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Fetishes: top five facts

We all have our hidden fantasies and fetishes – fair or dark skin, buttocks, breasts, feet or silk lingerie. What’s the fixation with objects and body parts? What causes them? Which are the most common? We have the facts on fetishes.

  1. What is a fetish?

    The French psychologist Alfred Binet was first to talk about ‘sexual fetishism.’ He used the term to describe people excited by inanimate objects. Today we use the term to describe any kind of sexual arousal because of objects that don’t have much to do with ‘normal’ sexual behaviour. These fetishes can just be a harmless obsession with things like panties or fur, or a malicious fixation that could harm you or others (masochism and sadism, for example). It could even physically and psychologically harm the person with the fetish, as well as others.

  2. Types of fetishes

    Fetishes generally come in two types: inanimate and animate. Inanimate fetishes are fixations on things. They come in all shapes and sizes and range between anything from panties, bras and stockings to rubber, latex and fur. Animate fetishes means attachment to specific parts of the body, such as the buttocks, pubic hair, legs, feet, neck or breasts, as well as specific bodily shapes. For some people, just photo of these things can be arousing. Fetish could also mean having specific behaviours or acts like domination and submission, sadism, masochism etc.

  3. Uncommon fetishes

    Sexual fetishes are mostly unconventional and ultimately harmless sexual practices and obsessions. But some border on the unhealthy. Some fetishes are so deviant that they can be dangerous. Some fetishists, for example, have fluid and excretory fetishes. They are aroused by bodily fluids and secretions like faeces, spit, vomit, breast secretions, seminal fluid, and urine. Others have medical and disability fetishes. They are fixated on medical procedures and devices like crutches and plaster casts as well as to disabled persons or amputees. ‘Exhibitionism’ means the recurrent urge to expose one’s genitals to unsuspecting victims. ‘Voyeurism’ is the urge to spy on unsuspecting people who are naked or engaged in sex. Frotteurism is the recurrent urge to rub one’s genitals against someone who hasn’t consented.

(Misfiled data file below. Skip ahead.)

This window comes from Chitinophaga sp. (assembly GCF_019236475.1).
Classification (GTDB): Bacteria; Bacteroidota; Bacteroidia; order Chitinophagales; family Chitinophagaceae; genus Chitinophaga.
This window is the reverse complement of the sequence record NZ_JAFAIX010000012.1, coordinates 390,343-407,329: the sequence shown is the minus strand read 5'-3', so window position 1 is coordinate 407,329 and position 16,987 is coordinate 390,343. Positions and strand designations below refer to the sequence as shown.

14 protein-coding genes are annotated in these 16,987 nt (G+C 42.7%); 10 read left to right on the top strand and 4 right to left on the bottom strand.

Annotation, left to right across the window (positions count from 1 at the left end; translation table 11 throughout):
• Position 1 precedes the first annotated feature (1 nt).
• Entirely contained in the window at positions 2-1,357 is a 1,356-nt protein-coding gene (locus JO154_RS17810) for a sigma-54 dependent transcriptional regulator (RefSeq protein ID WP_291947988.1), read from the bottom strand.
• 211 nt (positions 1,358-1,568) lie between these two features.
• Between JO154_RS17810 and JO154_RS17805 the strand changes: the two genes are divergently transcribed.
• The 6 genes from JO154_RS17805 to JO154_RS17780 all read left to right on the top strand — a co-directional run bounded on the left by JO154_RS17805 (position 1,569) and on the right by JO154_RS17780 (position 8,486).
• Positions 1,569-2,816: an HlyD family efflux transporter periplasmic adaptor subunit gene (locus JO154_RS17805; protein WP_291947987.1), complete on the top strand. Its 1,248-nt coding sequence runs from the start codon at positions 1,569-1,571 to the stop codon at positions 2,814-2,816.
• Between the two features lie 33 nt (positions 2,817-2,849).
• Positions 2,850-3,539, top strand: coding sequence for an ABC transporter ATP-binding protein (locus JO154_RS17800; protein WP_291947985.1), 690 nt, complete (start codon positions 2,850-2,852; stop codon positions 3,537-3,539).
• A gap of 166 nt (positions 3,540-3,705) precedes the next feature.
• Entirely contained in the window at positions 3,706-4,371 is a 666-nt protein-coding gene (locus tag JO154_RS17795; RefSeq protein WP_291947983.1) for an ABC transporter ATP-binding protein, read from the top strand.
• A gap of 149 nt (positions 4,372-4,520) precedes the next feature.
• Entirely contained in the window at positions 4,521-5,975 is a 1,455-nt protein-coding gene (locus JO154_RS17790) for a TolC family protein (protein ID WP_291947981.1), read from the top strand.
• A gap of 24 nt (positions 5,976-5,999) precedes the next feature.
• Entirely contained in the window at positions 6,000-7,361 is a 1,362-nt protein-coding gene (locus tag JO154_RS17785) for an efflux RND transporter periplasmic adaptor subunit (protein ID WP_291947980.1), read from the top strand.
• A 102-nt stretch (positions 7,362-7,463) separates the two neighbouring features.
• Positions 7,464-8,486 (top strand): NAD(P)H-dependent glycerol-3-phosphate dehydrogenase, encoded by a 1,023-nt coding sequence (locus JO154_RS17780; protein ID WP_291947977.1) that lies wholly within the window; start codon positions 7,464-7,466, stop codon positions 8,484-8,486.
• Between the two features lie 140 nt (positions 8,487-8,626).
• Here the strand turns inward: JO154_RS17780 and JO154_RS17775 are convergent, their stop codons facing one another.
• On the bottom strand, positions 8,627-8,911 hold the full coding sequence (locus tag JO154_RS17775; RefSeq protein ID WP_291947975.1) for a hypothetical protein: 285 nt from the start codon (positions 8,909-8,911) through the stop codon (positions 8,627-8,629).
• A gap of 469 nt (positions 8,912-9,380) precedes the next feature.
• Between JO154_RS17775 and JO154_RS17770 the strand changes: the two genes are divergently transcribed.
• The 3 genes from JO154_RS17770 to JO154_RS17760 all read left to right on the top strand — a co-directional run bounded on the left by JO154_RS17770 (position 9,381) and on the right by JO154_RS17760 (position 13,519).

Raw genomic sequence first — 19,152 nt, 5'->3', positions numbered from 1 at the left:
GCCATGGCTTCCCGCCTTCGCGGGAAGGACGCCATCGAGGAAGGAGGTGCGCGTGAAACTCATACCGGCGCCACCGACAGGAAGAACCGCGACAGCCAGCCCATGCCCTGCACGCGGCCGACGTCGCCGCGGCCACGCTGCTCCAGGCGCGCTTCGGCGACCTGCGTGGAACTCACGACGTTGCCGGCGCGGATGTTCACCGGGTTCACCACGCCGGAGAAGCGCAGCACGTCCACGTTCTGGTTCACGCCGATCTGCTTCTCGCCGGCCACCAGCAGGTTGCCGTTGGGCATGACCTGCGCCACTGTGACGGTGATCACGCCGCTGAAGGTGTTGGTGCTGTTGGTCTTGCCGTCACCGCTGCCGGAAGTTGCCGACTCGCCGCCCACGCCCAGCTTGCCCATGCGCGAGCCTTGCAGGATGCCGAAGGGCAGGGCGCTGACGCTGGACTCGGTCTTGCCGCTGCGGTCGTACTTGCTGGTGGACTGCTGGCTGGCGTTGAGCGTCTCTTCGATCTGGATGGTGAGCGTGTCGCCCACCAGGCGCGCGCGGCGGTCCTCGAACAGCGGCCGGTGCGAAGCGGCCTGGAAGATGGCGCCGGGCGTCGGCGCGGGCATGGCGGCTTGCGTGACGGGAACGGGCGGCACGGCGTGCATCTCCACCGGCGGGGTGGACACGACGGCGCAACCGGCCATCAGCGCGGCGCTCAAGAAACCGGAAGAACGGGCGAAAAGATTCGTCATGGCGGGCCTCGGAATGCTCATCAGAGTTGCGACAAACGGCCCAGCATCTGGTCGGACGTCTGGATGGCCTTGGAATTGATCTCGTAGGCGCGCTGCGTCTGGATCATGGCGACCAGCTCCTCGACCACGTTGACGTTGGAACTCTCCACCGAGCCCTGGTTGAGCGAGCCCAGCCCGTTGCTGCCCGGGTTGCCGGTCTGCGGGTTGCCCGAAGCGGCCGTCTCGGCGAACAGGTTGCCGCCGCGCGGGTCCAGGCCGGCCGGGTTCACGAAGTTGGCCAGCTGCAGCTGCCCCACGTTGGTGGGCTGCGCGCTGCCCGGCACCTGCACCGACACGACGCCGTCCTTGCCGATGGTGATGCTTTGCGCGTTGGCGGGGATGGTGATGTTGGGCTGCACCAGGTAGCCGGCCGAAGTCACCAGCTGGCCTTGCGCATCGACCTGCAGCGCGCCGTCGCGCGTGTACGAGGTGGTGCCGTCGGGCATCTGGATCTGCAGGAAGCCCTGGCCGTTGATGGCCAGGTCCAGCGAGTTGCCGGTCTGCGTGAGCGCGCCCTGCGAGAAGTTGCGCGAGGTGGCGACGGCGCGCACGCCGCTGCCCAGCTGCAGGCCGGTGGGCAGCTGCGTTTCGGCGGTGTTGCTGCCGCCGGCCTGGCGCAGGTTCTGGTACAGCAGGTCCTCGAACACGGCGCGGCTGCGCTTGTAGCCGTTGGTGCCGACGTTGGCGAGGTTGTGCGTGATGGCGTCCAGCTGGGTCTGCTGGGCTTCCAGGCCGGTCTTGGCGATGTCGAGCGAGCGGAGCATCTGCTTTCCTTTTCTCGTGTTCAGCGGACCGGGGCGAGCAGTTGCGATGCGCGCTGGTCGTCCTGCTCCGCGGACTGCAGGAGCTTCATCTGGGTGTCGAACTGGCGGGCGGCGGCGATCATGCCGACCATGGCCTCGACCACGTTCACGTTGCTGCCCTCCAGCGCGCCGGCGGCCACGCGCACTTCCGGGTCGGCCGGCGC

4. What causes fetishes?

    There are many theories about what causes fetishism, but few conclusive facts. Many fetishists claim they’ve had their fetishes their entire lives, while others trace them to a particular event. Modern psychology looks at fetishism as something that’s a result of conditioning and imprinting or trauma. But physical factors like heredity cannot be ruled out. What we do know is that sexual fetishes, harmful or not, usually begin in childhood or adolescence and once established tend to last a lifetime if gone untreated, in cases that need treatment. Fetishism is also typically found in men much more frequently than in women.

  5. Treatment

    Non-harmful kinds of fetishism that cause no major problems for the fetishist or their partners do not need to be treated. But if the fetish is bringing about psychological turmoil and other negative consequences, long-term therapy and monitoring is a good idea. Effective treatment methods include psychoanalysis, cognitive behavioural therapy, aversive conditioning and drug treatment. Please do not treat yourself but see a doctor in case you’re facing problems because of your fetishes.

    Would you like to add some facts about fetishes? Leave a comment below or start a discussion via Facebook.  

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Recent Comments (4)

  1. Important information indeed.
    Important information indeed. Always wondered about such behaviours but you made it easier to understand. Thank you

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